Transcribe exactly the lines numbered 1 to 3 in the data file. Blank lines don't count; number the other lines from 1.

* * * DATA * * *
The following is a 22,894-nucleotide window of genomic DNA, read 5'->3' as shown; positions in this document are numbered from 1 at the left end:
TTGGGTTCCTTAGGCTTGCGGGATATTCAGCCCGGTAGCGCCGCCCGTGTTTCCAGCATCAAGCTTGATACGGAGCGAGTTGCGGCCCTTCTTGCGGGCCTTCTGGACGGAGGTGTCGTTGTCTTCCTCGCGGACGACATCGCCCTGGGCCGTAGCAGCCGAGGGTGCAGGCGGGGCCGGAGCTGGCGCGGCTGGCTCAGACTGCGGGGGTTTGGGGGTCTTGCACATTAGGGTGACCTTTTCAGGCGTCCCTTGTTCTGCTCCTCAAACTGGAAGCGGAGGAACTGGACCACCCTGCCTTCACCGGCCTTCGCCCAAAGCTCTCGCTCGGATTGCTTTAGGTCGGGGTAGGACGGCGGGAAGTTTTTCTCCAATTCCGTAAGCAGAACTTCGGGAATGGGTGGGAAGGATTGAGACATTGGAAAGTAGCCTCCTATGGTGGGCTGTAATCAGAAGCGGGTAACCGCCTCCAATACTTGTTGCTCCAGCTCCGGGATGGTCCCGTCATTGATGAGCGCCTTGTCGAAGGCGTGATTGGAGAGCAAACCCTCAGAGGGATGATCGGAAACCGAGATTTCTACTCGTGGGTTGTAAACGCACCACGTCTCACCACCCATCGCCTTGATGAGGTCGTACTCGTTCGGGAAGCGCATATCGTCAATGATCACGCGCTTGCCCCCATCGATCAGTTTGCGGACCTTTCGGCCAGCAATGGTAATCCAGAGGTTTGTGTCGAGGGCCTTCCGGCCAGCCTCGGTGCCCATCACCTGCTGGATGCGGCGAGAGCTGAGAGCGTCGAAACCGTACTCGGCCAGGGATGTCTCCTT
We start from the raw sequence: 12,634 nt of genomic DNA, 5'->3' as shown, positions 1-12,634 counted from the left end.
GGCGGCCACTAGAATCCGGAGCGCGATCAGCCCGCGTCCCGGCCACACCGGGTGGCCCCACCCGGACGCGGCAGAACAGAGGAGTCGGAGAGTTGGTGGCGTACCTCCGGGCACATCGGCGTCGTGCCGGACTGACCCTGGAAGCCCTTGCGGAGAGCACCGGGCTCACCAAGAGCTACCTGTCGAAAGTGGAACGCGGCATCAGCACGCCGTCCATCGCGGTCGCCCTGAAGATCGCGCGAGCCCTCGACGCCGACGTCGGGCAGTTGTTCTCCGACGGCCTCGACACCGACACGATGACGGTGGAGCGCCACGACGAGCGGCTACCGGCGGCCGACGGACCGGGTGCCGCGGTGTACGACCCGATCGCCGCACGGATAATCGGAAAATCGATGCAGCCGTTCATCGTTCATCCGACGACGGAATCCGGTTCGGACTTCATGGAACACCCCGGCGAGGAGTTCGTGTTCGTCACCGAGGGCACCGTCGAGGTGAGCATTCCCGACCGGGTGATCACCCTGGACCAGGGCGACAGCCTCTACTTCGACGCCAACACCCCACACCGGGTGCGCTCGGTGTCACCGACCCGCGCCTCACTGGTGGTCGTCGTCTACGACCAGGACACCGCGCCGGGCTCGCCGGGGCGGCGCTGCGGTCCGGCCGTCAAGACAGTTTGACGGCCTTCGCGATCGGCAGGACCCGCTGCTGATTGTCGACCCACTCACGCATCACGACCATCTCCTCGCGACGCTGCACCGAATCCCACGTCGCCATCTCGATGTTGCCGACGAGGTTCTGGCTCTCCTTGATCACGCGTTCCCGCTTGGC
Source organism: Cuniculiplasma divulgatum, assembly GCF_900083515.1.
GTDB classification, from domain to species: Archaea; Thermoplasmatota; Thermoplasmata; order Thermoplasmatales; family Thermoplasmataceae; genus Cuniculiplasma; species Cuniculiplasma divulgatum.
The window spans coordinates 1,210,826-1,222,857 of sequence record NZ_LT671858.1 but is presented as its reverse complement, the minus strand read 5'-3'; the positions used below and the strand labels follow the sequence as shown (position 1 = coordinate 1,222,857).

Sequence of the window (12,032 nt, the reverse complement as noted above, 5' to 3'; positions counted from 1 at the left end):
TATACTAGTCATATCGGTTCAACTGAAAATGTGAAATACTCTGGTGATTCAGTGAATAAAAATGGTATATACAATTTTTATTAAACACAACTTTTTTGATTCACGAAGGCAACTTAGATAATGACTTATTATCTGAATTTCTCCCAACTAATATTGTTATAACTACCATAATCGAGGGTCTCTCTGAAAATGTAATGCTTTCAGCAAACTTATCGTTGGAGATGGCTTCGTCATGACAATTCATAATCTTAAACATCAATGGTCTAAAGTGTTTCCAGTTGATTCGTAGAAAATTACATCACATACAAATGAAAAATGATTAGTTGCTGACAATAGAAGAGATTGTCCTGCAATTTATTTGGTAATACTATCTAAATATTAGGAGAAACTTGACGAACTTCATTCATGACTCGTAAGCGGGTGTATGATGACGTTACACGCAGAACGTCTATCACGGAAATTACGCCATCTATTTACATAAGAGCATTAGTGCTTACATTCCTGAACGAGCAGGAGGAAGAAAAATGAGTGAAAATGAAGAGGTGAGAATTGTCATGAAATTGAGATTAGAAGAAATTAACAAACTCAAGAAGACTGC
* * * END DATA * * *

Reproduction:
The following is a 22,894-nucleotide window of genomic DNA, read 5'->3' as shown; positions in this document are numbered from 1 at the left end:
TTGGGTTCCTTAGGCTTGCGGGATATTCAGCCCGGTAGCGCCGCCCGTGTTTCCAGCATCAAGCTTGATACGGAGCGAGTTGCGGCCCTTCTTGCGGGCCTTCTGGACGGAGGTGTCGTTGTCTTCCTCGCGGACGACATCGCCCTGGGCCGTAGCAGCCGAGGGTGCAGGCGGGGCCGGAGCTGGCGCGGCTGGCTCAGACTGCGGGGGTTTGGGGGTCTTGCACATTAGGGTGACCTTTTCAGGCGTCCCTTGTTCTGCTCCTCAAACTGGAAGCGGAGGAACTGGACCACCCTGCCTTCACCGGCCTTCGCCCAAAGCTCTCGCTCGGATTGCTTTAGGTCGGGGTAGGACGGCGGGAAGTTTTTCTCCAATTCCGTAAGCAGAACTTCGGGAATGGGTGGGAAGGATTGAGACATTGGAAAGTAGCCTCCTATGGTGGGCTGTAATCAGAAGCGGGTAACCGCCTCCAATACTTGTTGCTCCAGCTCCGGGATGGTCCCGTCATTGATGAGCGCCTTGTCGAAGGCGTGATTGGAGAGCAAACCCTCAGAGGGATGATCGGAAACCGAGATTTCTACTCGTGGGTTGTAAACGCACCACGTCTCACCACCCATCGCCTTGATGAGGTCGTACTCGTTCGGGAAGCGCATATCGTCAATGATCACGCGCTTGCCCCCATCGATCAGTTTGCGGACCTTTCGGCCAGCAATGGTAATCCAGAGGTTTGTGTCGAGGGCCTTCCGGCCAGCCTCGGTGCCCATCACCTGCTGGATGCGGCGAGAGCTGAGAGCGTCGAAACCGTACTCGGCCAGGGATGTCTCCTT
We start from the raw sequence: 12,634 nt of genomic DNA, 5'->3' as shown, positions 1-12,634 counted from the left end.